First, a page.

"The whole world was united in grief." I loved this collection - such simple lines and verses that manage to convey such complex emotions. Serving as a monument to the devastation wrought by the virus, the ravages of COVID on the individual, families, and the world are explored deeply within these pages, and the author's pain and heartache through the trials of the pandemic are profoundly evident in each poem. The book is poignant and timely in its relevance and can be understood and appreciated by all who were touched by the virus - that is, everyone. Thank you to NetGalley and the publisher for giving me the opportunity to read this book of poetry in exchange for an honest review.
It has been a while since I picked up a book of poetry and this book reminded me why I enjoyed studying it so many years ago. Each piece simple in its own right, yet evoked emotions and memories of the last 18 months and was so relatable. It was as if the poet was in my mind in certain moments throughout the pandemic. Certain poems were particular poignant for me - 'Boredom - These antidepressants no longer work; They don't understand the language of quarantine and isolation', 'Not The End - these variants know no colour', ' Survivors - The paranoia of COVID sends us into a dark hole', 'COVID Survivor - Our lives were clouded with loneliness, chilling fear and untimely deaths'. This book holds an experience endured by all during 2020/2021 and I would recommend everyone to read it. In years to come when I have children and I tell them about the pandemic, I would refer back to this poetry to help tell the story of how it impacted on so many lives. Thank you to the poet for such powerful writing.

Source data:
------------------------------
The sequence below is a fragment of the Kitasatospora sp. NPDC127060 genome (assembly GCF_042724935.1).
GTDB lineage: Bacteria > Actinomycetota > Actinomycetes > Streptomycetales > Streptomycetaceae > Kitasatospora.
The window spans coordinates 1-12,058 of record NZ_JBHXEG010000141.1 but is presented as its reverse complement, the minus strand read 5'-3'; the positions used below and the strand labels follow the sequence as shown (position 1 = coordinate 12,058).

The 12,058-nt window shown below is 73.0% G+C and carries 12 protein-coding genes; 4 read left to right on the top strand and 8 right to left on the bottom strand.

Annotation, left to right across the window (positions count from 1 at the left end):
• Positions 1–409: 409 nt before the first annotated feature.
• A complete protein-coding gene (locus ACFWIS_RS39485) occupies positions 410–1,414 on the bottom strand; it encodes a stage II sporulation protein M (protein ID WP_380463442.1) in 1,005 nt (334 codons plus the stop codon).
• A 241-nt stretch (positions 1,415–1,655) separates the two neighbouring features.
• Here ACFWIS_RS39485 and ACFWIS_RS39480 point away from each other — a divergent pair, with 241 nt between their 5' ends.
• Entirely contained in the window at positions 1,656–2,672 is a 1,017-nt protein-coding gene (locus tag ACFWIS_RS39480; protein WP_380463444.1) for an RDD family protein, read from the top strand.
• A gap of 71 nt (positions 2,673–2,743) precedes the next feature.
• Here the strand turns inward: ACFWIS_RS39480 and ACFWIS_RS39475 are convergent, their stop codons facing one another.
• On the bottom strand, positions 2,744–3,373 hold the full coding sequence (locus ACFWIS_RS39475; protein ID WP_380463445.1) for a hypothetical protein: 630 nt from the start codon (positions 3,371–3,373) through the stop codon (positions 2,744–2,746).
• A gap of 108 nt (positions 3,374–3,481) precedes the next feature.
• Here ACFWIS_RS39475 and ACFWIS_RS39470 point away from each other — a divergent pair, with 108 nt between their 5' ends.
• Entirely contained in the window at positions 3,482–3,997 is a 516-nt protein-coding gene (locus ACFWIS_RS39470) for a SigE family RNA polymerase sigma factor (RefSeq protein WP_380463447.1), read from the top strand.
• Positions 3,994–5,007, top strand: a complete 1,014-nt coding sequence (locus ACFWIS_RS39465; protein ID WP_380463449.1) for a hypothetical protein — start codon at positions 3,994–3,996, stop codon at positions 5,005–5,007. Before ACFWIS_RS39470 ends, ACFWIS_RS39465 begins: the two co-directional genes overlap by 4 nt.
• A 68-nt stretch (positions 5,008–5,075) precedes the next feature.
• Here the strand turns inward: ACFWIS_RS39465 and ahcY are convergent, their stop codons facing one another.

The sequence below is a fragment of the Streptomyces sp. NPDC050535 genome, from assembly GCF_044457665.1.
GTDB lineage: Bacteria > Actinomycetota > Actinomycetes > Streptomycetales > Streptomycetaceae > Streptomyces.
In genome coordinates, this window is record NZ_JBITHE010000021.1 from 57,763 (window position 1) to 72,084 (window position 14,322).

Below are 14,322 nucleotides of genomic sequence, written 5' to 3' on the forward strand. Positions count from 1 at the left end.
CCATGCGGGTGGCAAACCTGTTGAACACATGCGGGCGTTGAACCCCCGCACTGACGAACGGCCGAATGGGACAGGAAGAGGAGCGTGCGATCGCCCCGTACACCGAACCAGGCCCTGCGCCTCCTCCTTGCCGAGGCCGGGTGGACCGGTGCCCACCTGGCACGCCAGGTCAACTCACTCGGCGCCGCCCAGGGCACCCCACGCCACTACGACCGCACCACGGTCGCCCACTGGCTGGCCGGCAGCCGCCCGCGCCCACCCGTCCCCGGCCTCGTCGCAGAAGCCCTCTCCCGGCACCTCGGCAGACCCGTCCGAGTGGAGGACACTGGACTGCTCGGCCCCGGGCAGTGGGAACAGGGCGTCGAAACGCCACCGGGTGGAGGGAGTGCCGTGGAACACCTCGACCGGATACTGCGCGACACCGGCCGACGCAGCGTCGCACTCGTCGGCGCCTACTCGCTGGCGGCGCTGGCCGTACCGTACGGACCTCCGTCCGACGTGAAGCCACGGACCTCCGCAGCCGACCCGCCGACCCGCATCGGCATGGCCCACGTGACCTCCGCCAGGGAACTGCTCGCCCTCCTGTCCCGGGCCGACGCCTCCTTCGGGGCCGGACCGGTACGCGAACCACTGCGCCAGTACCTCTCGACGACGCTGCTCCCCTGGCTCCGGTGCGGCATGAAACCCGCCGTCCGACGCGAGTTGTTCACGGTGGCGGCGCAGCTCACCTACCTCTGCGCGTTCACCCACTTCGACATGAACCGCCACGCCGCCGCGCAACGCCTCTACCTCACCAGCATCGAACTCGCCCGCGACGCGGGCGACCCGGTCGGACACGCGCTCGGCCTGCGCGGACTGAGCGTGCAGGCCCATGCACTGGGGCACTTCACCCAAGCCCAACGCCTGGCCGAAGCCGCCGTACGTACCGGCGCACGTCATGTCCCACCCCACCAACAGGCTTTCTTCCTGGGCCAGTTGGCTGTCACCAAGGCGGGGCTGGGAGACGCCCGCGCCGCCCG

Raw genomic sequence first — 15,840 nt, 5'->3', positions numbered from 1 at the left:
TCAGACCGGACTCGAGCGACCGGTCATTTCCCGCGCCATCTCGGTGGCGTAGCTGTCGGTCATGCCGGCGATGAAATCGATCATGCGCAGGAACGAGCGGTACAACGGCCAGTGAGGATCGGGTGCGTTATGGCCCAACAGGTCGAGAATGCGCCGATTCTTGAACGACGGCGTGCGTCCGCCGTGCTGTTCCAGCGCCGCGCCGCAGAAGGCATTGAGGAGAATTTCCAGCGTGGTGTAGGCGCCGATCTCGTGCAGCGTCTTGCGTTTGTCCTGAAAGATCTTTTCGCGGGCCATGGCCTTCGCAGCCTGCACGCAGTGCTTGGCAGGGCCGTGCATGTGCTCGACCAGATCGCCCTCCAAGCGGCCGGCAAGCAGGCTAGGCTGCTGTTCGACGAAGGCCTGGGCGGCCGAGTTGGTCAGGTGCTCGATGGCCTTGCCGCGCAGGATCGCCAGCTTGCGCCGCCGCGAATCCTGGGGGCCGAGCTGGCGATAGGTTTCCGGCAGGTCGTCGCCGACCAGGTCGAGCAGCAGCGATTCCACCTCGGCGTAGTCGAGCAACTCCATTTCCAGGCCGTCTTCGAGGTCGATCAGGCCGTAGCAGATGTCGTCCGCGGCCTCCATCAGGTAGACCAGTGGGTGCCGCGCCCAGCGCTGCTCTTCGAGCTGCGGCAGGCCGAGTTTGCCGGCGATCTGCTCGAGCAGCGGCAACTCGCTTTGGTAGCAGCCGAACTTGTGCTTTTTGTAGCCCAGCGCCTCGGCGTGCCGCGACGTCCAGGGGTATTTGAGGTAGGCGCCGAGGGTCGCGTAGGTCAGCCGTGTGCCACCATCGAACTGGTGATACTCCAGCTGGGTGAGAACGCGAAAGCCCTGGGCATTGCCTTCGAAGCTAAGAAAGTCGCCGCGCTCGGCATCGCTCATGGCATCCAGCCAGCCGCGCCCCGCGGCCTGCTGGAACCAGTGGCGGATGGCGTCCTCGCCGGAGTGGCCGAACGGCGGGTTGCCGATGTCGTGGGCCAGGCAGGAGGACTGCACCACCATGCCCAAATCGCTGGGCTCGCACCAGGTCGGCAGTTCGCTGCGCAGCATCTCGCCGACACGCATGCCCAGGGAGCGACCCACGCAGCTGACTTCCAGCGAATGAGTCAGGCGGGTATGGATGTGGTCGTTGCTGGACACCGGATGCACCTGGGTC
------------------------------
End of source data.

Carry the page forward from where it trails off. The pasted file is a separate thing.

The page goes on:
The second I closed this collection of poetry, I wanted to turn back to page one and read it all over again. Covid (and 2020) is something our generation will always share, and this is a simple reminder of the rollercoaster of feelings and emotions we all went through as the news changed daily. It’s not over yet, but one day this will be history, and this book will make for a wonderful record to be referenced. Raw and genuine, this is a collection of poems everyone should read.
It has been over a year since lockdowns started and we are now starting to read the words of those who are writing about their experiences, our experiences, of going through this pandemic. Akinyemi gives a voice to all of these experiences. These poems are raw and touch on so many aspects of how this virus has impacted our lives. Each poem feels like it is coming from a different person. What have we taken from our experiences in this pandemic? How can we characterize this time period for future generations when they will study us? What will our children learn about the era of COVID-19? What do we want to remember? What do we want to forget? This little book of poems answers these questions and reminds us of our experiences. This is a book that I will come back to again, and this is a book that anyone should read so they never forget.